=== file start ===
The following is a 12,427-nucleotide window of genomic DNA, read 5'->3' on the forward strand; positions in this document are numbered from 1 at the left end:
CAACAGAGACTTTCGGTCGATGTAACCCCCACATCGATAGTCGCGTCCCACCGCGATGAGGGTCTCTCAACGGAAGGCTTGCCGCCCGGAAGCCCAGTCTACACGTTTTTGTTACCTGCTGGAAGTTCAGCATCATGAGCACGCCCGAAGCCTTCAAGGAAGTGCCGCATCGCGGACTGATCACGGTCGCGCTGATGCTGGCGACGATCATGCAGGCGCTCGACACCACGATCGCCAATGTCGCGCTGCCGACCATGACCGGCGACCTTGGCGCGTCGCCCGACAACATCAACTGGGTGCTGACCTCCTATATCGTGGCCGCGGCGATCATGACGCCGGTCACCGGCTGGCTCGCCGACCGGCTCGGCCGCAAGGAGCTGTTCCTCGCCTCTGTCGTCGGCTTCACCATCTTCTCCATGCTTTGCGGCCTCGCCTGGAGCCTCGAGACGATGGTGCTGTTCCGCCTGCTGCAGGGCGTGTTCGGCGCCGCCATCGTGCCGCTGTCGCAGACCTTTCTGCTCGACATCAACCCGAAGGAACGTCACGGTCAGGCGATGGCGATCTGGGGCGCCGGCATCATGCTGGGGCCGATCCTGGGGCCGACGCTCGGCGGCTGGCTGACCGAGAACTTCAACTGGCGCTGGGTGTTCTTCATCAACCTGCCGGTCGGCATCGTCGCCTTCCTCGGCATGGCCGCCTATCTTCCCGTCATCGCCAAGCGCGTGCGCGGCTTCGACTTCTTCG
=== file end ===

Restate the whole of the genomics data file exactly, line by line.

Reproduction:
The following is a 12,427-nucleotide window of genomic DNA, read 5'->3' on the forward strand; positions in this document are numbered from 1 at the left end:
CAACAGAGACTTTCGGTCGATGTAACCCCCACATCGATAGTCGCGTCCCACCGCGATGAGGGTCTCTCAACGGAAGGCTTGCCGCCCGGAAGCCCAGTCTACACGTTTTTGTTACCTGCTGGAAGTTCAGCATCATGAGCACGCCCGAAGCCTTCAAGGAAGTGCCGCATCGCGGACTGATCACGGTCGCGCTGATGCTGGCGACGATCATGCAGGCGCTCGACACCACGATCGCCAATGTCGCGCTGCCGACCATGACCGGCGACCTTGGCGCGTCGCCCGACAACATCAACTGGGTGCTGACCTCCTATATCGTGGCCGCGGCGATCATGACGCCGGTCACCGGCTGGCTCGCCGACCGGCTCGGCCGCAAGGAGCTGTTCCTCGCCTCTGTCGTCGGCTTCACCATCTTCTCCATGCTTTGCGGCCTCGCCTGGAGCCTCGAGACGATGGTGCTGTTCCGCCTGCTGCAGGGCGTGTTCGGCGCCGCCATCGTGCCGCTGTCGCAGACCTTTCTGCTCGACATCAACCCGAAGGAACGTCACGGTCAGGCGATGGCGATCTGGGGCGCCGGCATCATGCTGGGGCCGATCCTGGGGCCGACGCTCGGCGGCTGGCTGACCGAGAACTTCAACTGGCGCTGGGTGTTCTTCATCAACCTGCCGGTCGGCATCGTCGCCTTCCTCGGCATGGCCGCCTATCTTCCCGTCATCGCCAAGCGCGTGCGCGGCTTCGACTTCTTCG